Fresh & Frugal

How to cook fantastic, fresh food on a tight budget

Month: September, 2012

Pumpkin Procrastination Infatuation

More more more more more… And no, I’m not talking about soup anymore. That’s so last Sunday. I’m talking about pumpkin. Pumpkin everything. A couple of weeks ago, I did the pumpkin latte thing. This week, I’m doing the pumpkin scones thing.

It all started with a wonderful couple of German-speaking friends. Just a handful of months ago, they announced it: Baby time! Fortunately for those of us who don’t want them to fly back across the pond, the baby is due at about the same time and bought us another 6 months or so with them.  Either way, my coworker is leaving for the whole baby-having process, so we’re throwing them a little baby shower/going away party. What’s more appropriate at a 9:30 am party than coffee and scones?!

So, naturally, the choice was pumpkin scones. Do they do the pumpkin thing in Germany? I’m sure they do. They must. Who doesn’t do pumpkins around this time of year?! Alright, I’m sure there are plenty of people who don’t, but we’re in Amurica. The only question left: How the heck am I going to get all of these things to work without screwing up their pretty icing?!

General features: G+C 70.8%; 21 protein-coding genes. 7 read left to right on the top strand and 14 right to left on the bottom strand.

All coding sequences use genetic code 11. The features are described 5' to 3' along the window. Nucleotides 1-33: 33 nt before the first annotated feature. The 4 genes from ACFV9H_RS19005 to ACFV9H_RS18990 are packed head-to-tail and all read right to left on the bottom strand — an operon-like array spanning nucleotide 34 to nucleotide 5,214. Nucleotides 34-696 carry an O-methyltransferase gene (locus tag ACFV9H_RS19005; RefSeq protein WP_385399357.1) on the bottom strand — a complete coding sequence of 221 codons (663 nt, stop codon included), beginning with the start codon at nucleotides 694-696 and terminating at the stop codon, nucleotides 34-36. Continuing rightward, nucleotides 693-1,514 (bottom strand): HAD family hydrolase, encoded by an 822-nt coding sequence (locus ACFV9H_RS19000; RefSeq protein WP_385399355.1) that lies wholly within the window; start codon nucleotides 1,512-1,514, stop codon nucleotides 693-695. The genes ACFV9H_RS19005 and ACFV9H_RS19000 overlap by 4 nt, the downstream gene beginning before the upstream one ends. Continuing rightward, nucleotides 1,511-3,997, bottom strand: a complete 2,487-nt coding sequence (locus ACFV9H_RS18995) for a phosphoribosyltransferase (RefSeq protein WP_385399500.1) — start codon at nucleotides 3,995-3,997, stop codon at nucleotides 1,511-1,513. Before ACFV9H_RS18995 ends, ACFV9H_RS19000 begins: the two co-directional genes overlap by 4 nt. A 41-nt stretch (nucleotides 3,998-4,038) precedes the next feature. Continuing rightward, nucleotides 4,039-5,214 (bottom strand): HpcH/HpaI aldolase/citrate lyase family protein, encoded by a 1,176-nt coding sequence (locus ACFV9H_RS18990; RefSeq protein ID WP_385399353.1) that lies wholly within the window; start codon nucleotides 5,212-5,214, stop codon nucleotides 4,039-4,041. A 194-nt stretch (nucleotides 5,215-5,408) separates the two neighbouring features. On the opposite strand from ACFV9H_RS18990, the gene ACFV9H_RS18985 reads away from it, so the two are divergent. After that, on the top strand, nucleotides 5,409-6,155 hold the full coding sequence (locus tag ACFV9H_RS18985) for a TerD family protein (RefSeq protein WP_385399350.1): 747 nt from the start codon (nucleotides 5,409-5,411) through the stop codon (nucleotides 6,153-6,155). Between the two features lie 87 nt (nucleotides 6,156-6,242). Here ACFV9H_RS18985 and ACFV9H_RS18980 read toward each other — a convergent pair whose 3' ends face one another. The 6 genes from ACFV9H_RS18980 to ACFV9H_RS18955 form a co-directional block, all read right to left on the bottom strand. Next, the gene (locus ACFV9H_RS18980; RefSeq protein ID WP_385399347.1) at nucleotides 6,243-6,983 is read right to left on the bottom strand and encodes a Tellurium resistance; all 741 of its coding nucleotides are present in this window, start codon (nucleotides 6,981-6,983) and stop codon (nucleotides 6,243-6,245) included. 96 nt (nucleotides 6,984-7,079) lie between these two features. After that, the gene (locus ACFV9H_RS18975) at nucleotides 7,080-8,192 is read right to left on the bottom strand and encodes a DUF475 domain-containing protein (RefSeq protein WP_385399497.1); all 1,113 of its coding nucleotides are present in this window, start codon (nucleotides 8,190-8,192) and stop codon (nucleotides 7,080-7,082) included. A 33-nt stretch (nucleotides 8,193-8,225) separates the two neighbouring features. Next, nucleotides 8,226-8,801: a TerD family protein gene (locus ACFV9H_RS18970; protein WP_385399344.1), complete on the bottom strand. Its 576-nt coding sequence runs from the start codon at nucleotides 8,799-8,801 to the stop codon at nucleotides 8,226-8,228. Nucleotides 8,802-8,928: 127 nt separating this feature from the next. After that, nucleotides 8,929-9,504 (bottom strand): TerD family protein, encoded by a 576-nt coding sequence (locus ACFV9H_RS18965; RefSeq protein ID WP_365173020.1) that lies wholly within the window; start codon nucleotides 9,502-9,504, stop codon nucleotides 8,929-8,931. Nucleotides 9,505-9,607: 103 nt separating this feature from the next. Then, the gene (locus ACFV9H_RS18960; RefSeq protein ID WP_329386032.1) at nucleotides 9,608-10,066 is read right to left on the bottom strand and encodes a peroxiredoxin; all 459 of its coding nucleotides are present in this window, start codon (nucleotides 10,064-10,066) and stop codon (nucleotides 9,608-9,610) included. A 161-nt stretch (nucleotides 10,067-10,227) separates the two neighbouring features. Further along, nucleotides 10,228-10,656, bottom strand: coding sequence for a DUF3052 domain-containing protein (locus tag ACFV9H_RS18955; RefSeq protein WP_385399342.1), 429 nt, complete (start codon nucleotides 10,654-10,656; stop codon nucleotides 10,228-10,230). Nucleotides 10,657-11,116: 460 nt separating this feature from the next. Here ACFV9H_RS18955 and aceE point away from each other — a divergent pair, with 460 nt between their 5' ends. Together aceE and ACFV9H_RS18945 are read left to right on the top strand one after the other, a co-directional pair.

Double-Iced Pumpkin Scones

For the scones:

2 c flour

1/4 c and 3 tbsp sugar

1 tbsp baking powder

1/2 tsp salt

1/2 tsp ground cinnamon

1/2 tsp ground nutmeg

1/4 tsp ground cloves

1/4 tsp ground ginger

6 tbsp cold butter, cut into 1-inch (or smaller) cubes

1/2 c pumpkin puree

3 tbsp half-and-half

1 large egg

For the Boring Glaze:

1 c and 1 tbsp powdered sugar

2 tbsp milk

For the Spiced Glaze:

1 c and 1 tbsp powdered sugar

2 tbsp milk

1/4 tsp ground cinnamon

1/8 tsp ground nutmeg

1 pinch ground ginger

1 pinch ground cloves

Preheat to 425 F. Stick some parchment paper on a baking sheet.

Mix the flour, sugar, baking powder, salt, cinnamon, nutmeg, cloves, and ginger.

Add the butter and toss and mix with a fork to break it up into itty bitty bits. The mixture should look kind of like cornmeal, then you can stop mixing.

In a different bowl, whisk the pumpkin, half-and-half, and egg together. Pour that into the bowl with the dry ingredients and mix it all together.

Lightly flour the counter (or some other surface), and slap the dough onto it. pat it out so it’s about one inch thick, four inches high, and twelve long. Then slice it into three equal portions.

Slice an X into each section, so you now have 12 triangular pieces of dough. Stick ’em on the baking sheet and bake them for 14-16 minutes.

Yank ’em out and get ’em cooling.

While the scones cool, whip up the boring frosting. Yep, just mix the ingredients together until smooth, and when the scones are nice and cool, spread that stuff on there. Let it set/harden a little (30 minutes or so).

Whip up the spiced frosting next, and drizzle it over the iced scones.

Om nom nom nom nom!

Approaching Autumn

Happy first day of Autumn. I can think of very little in the world that announces its presence more than pumpkin, soup, and crunchy leaves. With that in mind, I’d like to share a little sum’n sum’n with you: pumpkin, soup, and crunchy leaves!